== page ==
Monday, May 4, 2009

Students in Nature’s Classroom

As we travel to different national parks and monuments, I always feel thrilled when I see young people experiencing this wonderful gift that we have. I also wonder how many people realize how lucky we are in the United States to have so many wonderful places. I love to meet people from other countries who are seeing my country for the first time and enjoying the beautiful parks that we have. If it hadn’t been for someone with a vision, these places would not have been protected over time. But what about the future? Are we instilling this same vision in the generations to come? How many of my students have never been to a park, or hiked, or experienced the outdoors? That is what scares me.

When I was growing up, I was expected to be a young lady and never get dirty. I was never allowed to do much outdoors but I wonder if it is because my parents had no experience with it either. Even now, I’m not sure my parents understand my love for the outdoors. As I see the world around me, I am constantly amazed at how this earth was made and continues to change. It helps me put my own life in perspective and see things in life differently. This made me wonder if my students did not have much experience outdoors because their parents did not have any experience either. Maybe their parents worked two jobs and it was all they could do to support their families. There could be many reasons for why my students had no clue about the outdoors.

This made me think that I had to offer opportunities for my students to experience nature. I began to look up websites but that would only let them see the outdoors on a virtual level. I began to look up hands on activities. I found courses like Project Learning Tree that offered lessons to use with my students. I joined a hiking club so I could learn more about the areas where I lived that I could share with my students. I began taking my class outdoors when the weather was nice to look at trees and plants and discuss what they saw outside. At the end of the school year, I always planned a hike in the state park which my students really enjoyed. Many of them had never been hiking or even seen a mountain before. Just to see their faces as they experienced this for the first time was extremely moving to me!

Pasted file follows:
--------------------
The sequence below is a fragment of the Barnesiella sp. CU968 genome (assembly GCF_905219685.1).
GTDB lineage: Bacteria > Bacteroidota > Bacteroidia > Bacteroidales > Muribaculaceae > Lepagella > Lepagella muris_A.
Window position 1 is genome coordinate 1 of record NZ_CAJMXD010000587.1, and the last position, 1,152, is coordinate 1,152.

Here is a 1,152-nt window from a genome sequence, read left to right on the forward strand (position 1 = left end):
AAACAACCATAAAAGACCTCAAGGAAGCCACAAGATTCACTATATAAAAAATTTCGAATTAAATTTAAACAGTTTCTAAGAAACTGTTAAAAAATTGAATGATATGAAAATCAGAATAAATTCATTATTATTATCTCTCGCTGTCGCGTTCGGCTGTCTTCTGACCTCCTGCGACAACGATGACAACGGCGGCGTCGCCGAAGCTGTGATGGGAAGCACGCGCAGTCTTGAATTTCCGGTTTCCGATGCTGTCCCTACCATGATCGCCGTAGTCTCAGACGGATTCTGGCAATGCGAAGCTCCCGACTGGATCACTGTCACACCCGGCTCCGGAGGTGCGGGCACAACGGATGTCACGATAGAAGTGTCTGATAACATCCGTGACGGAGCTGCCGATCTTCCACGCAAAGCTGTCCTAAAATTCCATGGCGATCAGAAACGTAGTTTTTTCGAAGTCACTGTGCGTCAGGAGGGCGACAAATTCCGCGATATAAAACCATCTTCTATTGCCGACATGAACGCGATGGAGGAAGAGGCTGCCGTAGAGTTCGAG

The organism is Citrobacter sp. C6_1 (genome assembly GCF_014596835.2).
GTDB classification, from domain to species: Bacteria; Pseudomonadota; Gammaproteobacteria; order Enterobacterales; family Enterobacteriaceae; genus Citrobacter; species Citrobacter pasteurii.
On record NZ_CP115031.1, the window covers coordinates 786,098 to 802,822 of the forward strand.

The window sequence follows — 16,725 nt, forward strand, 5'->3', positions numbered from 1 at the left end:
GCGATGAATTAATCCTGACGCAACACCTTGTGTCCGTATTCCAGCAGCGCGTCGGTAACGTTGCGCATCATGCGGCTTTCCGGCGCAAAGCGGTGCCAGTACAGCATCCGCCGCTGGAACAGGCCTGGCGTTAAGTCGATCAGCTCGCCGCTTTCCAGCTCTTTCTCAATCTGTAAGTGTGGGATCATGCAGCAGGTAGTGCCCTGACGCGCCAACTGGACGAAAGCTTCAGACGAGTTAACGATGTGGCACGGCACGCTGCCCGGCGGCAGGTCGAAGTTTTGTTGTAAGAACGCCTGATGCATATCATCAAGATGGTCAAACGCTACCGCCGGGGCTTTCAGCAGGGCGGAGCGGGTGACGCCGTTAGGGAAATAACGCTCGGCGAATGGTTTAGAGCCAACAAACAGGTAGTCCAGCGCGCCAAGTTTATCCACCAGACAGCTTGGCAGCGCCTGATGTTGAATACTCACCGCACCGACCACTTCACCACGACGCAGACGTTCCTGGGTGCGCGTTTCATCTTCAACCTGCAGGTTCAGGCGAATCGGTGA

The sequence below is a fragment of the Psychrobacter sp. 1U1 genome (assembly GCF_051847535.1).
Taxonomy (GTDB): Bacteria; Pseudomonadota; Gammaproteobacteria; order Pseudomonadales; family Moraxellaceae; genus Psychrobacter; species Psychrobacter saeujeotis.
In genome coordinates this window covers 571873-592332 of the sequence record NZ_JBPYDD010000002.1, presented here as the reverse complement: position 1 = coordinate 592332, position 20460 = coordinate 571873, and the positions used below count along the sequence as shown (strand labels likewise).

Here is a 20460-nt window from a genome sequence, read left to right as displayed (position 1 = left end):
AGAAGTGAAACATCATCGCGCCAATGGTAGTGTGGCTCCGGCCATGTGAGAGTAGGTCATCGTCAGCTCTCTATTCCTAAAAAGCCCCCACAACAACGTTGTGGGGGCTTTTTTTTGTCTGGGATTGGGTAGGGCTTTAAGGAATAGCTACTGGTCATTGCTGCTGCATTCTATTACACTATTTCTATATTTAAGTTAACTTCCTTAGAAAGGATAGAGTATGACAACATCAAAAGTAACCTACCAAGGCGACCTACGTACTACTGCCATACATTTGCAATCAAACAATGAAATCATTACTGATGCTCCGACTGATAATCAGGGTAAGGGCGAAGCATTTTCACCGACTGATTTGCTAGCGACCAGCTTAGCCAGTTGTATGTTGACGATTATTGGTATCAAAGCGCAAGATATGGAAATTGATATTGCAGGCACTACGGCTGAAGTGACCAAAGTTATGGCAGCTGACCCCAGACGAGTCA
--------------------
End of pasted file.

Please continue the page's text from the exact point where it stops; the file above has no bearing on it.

Many of my students thanked me for the opportunities and I hope I planted a seed. I hope their memories of what they did in my classroom would inspire them to continue with a relationship with nature and the outdoors. Hopefully a love for our earth would grow in their hearts and would be passed on to their children. I might not see the results of my teachings but hopefully the future will benefit and be more successful for the little part I played in this story.

Photo credit: Capitol Reef National Park by Pat Hensley


Anonymous said...

Loved the post Pat, thank you for another reminder that we are a part of, rather than apart from, the natural world surrounding us.

For those interested, read Richard Louv's Last Child in the Woods. He is chair of an organization worth checking out:

I also recommend Jane Goodall's Roots & Shoots program. too!(

Ben Wildeboer said...

Not exposing students to nature often enough is worrying to me as well- especially because those experiences can be so powerful and meaningful to the students.

As always, it's better to do (be outside in nature) than just hear about (be in class learning about nature).

Good post. Thanks for sharing!

The Book Chook said...

Great post. I worry about litigation etc daunting teachers from taking kids outside. Every single time I took my classes out of the classroom, I could feel their joy, and their engagement switch on.

Kids nowadays don't get to roam the way kids of my generation did. I think it's so beneficial when school can provide safe outdoor learning experiences.

loonyhiker said...

@edventures: Thanks for the links. These were wonderful!

loonyhiker said...

@Ben: Glad you enjoyed it and thanks for reading!

loonyhiker said...

@The Book Chook: I think as long as they had their administrator's approval and they didn't do anything dangerous, they would be covered by insurance. I did have a student who was allergic to bees and we did carry his bee kit with us.